We know this kind of model works because it’s exactly why all of us have computers on our desks today. In the 1960s and ‘70s, the federal government subsidized the computer industry to help them build computers for the government. We went from a computer that would fill an entire gymnasium, to now, where I carry around that same computing ability on a palm pilot. We don’t have to spend more money, we just have to spend our money more wisely.

One final thought is that we have to change here at home first. We go green and the rest of the world will go green. If we don’t, nobody else is going to be willing to. I think back to the environment minister of the Czech Republic I interviewed. He was complaining about how little Gore and Clinton had done on climate change after talking such a big game, and he said “you Americans are watched more than you realize, and when you don’t do something, [like resist climate change], it gives everyone else the excuse not to do it as well.”

So, how do you change America’s consumption patterns?
Most Americans care about their weekly paycheck and really do have to count their pennies. They want to see the environment protected but they’re worried about the economic costs. The environmental movement has not done a very good job of reaching out to help people realize that there is a big difference between your standard of living and your level of consumption. They are not the same. Instead, the argument gets couched as: “We have to stop consumption, we want you to have less, and let’s all wear hairshirts and deprive ourselves.”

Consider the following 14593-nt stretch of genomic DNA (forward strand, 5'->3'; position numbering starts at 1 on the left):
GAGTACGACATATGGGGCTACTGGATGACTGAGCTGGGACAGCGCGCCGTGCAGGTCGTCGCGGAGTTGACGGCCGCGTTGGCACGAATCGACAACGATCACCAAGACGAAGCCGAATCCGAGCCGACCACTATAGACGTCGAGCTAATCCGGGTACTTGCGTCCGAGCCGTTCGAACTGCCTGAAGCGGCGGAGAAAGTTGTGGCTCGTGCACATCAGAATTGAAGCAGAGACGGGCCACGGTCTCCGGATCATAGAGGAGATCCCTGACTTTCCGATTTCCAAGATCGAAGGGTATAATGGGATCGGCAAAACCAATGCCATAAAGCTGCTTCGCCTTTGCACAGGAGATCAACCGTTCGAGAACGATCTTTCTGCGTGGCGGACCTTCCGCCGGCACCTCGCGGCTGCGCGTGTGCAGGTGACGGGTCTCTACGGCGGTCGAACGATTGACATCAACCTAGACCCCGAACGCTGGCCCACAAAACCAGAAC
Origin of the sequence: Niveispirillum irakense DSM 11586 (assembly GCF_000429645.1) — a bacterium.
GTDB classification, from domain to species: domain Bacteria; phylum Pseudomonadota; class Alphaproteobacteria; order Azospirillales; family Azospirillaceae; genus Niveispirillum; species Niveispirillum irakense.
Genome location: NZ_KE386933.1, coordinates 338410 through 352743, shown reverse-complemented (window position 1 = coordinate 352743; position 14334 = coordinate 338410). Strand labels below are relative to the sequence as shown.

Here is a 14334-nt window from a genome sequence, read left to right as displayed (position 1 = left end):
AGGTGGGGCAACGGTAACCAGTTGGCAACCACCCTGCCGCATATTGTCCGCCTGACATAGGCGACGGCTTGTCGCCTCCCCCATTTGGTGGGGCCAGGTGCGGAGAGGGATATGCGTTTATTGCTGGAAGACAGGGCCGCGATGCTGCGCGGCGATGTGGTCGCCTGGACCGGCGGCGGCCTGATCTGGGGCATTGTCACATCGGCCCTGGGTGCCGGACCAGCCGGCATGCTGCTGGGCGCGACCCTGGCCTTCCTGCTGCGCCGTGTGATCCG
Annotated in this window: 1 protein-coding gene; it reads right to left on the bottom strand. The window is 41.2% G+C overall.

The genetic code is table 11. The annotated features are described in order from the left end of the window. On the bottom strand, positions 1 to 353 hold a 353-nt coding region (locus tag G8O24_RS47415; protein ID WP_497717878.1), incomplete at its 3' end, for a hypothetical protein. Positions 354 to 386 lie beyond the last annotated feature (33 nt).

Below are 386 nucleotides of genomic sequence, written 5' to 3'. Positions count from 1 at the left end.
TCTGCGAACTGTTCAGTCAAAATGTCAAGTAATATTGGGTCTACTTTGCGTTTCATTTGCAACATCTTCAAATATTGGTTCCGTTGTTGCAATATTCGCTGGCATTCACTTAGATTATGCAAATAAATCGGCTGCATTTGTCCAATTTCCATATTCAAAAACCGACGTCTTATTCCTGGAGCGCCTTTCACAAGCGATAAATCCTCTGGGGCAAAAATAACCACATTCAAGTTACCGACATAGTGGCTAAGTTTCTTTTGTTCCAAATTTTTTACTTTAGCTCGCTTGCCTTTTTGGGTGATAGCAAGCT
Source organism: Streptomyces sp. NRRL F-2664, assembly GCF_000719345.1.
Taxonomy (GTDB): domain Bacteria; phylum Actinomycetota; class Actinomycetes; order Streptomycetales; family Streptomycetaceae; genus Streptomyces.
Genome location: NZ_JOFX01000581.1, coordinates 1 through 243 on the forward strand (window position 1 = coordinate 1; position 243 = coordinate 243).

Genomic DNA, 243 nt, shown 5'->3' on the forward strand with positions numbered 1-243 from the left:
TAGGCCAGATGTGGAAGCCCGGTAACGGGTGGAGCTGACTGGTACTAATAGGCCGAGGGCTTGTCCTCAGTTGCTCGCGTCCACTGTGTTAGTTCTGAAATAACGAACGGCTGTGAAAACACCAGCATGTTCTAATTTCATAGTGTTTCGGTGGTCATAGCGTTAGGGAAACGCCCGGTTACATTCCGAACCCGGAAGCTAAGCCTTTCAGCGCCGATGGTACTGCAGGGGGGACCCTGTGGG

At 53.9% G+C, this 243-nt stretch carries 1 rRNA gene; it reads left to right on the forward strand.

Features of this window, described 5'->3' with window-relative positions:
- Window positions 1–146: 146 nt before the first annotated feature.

I used to live abroad and the way people learned about the U.S. was by watching glitzy TV shows like “Dallas” and “Dynasty,” which portray an unreal, hyper-consumptive lifestyle.
The U.S. is the epicenter of the “buy, buy, buy,” make-yourself-feel-good-by-consuming mentality. That’s what we’re spreading overseas. I say in my book that the modern American empire doesn’t colonize territories so much as it colonizes minds. We do that through the television screen, which is I think the most influential invention (at least non-military) of the last 50 years.

In my parents’ generation, the world learned about America through the movie screen. In my generation it’s television; and now it’s through music videos, the Internet, computer games and such. The U.S. and our economic institutions are colonizing minds—especially those of young people, teenagers—getting them to embrace those kinds of values and ensuring ever-rising consumption patterns overseas. But it’s sending an environmentally and socially destructive message, because you are implanting a vision of human happiness based on consumption; one that if everyone adopts is going to lead to planetary death.

Speaking of colonizing minds… as a journalist, what’s your opinion of the American media’s portrayal of the dynamics that led to 911, and how do they rate in the complex foreign view of the U.S. that you outline in your book?
The whole mythology that there’s a liberal media in the U.S., it just baffles me that anyone can even take that seriously any longer, when the media is owned by a handful of the largest corporations in history, institutions that could not have less of an interest in upsetting the economic status quo and no real interest in an informed public. Basically, their concern is making profit, and their perception is that the way you make profit is to entertain rather than inform.

As a result, I think that coverage has been pretty poor, and what is striking to me is how much that runs counter to what average Americans want. After 911, ordinary Americans desperately wanted to understand how this could have happened. Look at the way they emptied libraries and bookstores of volumes about Islam and foreign policy and the Middle East and all that stuff. Very briefly even the media was beginning to remember that the news was supposed to be about something and actually started to cover foreign news. But that quickly dropped as people lined up to stand in attention to the government. There’s the other part of the problem.